SURPRISE, Ariz. -- White Sox manager Rick Renteria has been pleased with how critical Yoan Moncada has been of himself this spring, a good trait for a 21-year-old who's been able to tune out the hype surrounding him.
Moncada, who Baseball America ranked as 2017's No. 2 prospect behind Boston Red Sox outfielder Andrew Benintendi, has been "very tough of himself" this spring, according to Renteria.
"That means that he cares," Renteria said. "That's how it benefits a younger player, when they're self-critical and they're self-analyzing and looking at things, hopefully from a realistic perspective.
"The thing we have to do is make sure that it is realistic, that they're not being overly aggressive in attacking themselves. I'd rather have someone who is a little bit more critical instead of accepting everything being what it is."
Renteria's comments dive a little more into why he feels Moncada is taking the right approach to things this spring, even as the second baseman has struggled at the plate (.217/.357/.348, 9 K's in 23 ABs) and in the field (four errors). Moncada's two-run double in the ninth inning Friday against the Milwaukee Brewers, though, was a bright spot.
"He's not a panicky type hitter," Renteria said. "As he continues to play and garner more experience, the things he's capable of doing will come to the surface."
Say it ain't so
Rangers minor league outfielder Joe Jackson entered Texas' 5-1 win over the White Sox on Saturday at Surprise Stadium as a pinch runner in the eighth inning for designated hitter James Loney. Normally, this would be a mundane update from a preseason exhibition game, but…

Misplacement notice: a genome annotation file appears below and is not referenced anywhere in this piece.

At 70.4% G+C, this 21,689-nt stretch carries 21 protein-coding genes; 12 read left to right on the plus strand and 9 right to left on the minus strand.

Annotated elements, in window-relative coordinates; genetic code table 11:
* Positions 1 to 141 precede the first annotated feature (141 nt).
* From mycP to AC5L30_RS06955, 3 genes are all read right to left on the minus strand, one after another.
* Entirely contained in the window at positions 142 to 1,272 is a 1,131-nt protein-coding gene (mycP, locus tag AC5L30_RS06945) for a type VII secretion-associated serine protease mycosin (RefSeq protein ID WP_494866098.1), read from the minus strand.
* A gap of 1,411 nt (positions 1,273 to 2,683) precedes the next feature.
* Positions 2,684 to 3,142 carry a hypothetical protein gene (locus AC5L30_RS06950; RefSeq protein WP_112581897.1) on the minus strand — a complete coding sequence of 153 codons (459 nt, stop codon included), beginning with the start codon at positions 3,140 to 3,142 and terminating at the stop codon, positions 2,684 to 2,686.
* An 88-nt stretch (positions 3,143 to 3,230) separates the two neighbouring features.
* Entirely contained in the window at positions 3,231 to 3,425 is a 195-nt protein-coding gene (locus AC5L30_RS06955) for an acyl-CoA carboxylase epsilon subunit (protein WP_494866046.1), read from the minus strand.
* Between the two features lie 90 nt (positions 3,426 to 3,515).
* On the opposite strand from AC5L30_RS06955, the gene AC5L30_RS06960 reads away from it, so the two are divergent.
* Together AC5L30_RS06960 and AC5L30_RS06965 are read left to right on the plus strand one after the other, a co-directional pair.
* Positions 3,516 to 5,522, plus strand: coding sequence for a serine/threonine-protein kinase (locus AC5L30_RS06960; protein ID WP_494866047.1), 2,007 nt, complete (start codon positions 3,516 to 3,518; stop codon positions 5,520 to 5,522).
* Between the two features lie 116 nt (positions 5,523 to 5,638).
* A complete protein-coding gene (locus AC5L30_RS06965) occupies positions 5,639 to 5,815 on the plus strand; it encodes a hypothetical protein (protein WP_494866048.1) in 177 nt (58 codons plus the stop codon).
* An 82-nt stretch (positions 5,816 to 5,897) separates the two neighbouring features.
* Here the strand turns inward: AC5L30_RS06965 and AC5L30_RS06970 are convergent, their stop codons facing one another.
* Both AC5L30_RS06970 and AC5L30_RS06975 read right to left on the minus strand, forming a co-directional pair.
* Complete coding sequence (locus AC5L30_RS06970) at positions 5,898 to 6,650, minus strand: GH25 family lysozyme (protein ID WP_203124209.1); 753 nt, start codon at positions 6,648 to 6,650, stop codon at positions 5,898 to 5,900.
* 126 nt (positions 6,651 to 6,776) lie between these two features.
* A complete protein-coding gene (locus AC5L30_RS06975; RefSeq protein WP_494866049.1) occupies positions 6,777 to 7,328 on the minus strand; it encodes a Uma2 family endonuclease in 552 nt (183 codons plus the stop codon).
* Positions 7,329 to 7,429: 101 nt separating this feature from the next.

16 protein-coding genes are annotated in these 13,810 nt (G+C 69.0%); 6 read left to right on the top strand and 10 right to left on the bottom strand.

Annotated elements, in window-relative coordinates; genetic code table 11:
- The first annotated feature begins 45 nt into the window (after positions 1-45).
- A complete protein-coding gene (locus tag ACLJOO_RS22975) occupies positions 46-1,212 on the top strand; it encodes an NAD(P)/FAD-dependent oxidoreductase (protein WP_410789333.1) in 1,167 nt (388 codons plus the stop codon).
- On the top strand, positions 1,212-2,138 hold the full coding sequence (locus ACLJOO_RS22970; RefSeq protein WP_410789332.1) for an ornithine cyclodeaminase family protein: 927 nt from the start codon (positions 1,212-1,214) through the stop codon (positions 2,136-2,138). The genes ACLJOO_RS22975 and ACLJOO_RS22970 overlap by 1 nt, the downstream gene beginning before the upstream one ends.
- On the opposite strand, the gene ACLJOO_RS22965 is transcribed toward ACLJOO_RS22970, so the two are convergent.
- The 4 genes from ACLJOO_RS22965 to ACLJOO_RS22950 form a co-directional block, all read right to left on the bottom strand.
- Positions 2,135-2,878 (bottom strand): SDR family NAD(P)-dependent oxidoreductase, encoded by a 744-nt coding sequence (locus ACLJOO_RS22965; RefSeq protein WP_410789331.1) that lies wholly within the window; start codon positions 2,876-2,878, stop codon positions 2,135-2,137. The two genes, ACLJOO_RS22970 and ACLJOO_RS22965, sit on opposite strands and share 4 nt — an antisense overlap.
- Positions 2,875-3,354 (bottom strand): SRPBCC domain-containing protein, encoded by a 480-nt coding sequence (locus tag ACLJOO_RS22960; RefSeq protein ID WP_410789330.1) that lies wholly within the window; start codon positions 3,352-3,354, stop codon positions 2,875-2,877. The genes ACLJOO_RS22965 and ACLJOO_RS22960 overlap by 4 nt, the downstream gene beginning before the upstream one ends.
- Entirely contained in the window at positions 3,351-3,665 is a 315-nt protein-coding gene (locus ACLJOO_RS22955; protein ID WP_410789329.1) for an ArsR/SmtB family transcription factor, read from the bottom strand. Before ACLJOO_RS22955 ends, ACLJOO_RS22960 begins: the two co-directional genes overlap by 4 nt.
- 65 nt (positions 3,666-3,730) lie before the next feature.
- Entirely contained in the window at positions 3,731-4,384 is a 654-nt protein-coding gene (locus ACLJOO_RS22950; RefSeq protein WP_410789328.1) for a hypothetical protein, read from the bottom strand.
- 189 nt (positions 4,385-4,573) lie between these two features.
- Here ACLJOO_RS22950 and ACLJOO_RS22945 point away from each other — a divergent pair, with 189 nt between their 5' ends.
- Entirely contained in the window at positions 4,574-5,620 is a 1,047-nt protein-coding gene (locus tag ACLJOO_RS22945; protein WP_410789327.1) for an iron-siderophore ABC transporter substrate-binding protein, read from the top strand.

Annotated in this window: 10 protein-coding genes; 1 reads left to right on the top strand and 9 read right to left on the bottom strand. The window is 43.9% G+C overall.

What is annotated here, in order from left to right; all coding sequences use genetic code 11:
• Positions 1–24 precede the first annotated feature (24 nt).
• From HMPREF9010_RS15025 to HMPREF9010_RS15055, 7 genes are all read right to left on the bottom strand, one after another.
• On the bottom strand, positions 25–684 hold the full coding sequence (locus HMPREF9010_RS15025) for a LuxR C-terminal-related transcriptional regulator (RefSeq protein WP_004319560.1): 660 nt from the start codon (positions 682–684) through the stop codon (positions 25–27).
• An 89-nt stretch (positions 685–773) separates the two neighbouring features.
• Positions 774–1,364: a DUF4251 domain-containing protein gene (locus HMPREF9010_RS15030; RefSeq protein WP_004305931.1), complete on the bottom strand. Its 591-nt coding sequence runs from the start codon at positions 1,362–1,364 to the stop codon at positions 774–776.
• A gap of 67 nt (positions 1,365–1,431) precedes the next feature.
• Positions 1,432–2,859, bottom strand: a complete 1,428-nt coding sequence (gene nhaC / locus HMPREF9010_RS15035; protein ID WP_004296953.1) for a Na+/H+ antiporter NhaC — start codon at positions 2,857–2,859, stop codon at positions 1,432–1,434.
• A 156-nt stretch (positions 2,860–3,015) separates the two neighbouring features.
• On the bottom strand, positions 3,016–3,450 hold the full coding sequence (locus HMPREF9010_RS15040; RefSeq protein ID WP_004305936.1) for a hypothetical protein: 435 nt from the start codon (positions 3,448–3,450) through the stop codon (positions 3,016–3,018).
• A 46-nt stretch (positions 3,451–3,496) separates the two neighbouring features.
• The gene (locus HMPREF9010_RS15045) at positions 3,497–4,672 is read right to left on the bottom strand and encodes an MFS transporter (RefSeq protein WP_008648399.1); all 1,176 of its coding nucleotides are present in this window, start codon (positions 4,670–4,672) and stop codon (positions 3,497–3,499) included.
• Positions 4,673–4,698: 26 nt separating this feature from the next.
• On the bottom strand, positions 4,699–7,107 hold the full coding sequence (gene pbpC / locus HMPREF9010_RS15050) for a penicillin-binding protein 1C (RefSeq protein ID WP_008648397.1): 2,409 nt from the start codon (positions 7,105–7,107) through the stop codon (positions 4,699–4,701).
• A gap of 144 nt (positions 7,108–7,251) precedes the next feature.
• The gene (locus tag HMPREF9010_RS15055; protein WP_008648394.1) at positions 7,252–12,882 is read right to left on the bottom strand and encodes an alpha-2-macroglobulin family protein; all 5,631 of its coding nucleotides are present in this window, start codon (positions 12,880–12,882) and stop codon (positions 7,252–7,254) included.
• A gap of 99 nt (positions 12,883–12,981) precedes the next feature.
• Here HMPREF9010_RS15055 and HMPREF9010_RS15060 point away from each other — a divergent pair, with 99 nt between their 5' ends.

Jackson is the great-great-great nephew of Shoeless Joe Jackson, the legendary White Sox outfielder who was banned from baseball for his role in the 1919 Black Sox scandal.
Other notes from Rangers 5, White Sox 1:
-- With James Shields starting a simulated game at Camelback Ranch, Rule 5 pick Dylan Covey started the White Sox Cactus League game against Texas. His bid for a spot in the White Sox rotation was dinged, though, with the right-hander allowed three runs on five hits with one walk and two strikeouts in 2 2/3 innings against the Rangers. The 25-year-old Covey, who was plucked from the Oakland Athletics and hasn't pitched above Double-A, could still have a shot at earning a spot in the White Sox bullpen with a strong spring, though his ERA sits at 6.43 now.
-- Not a whole lot of action happened otherwise in Surprise with plenty of regulars given Saturday off. Jose Abreu doubled to center in the first inning and Tyler Saladino collected a pair of hits, while right-hander Chris Beck struck out four over two perfect innings in relief.
-- Carlos Rodon offered a pretty good anecdote about Jose Quintana Saturday morning that sums up who Quintana is pretty well:
"We played catch last year almost every day," Rodon said. "I'm pretty competitive. Every time he's hitting me in the chest. Me, I'm over here (Rodon raised his arm over his head and to the side). He's going to run and get the ball, and I'm like screw this. I'm going to try and beat him.
"Every time he hit my chest I tried to throw it right back at his chest. It was like competitiveness when we were throwing and it made me better. Just watching him throw, changeup, everything, how compact he is. It helped me mechanically. (It) painted a picture for me."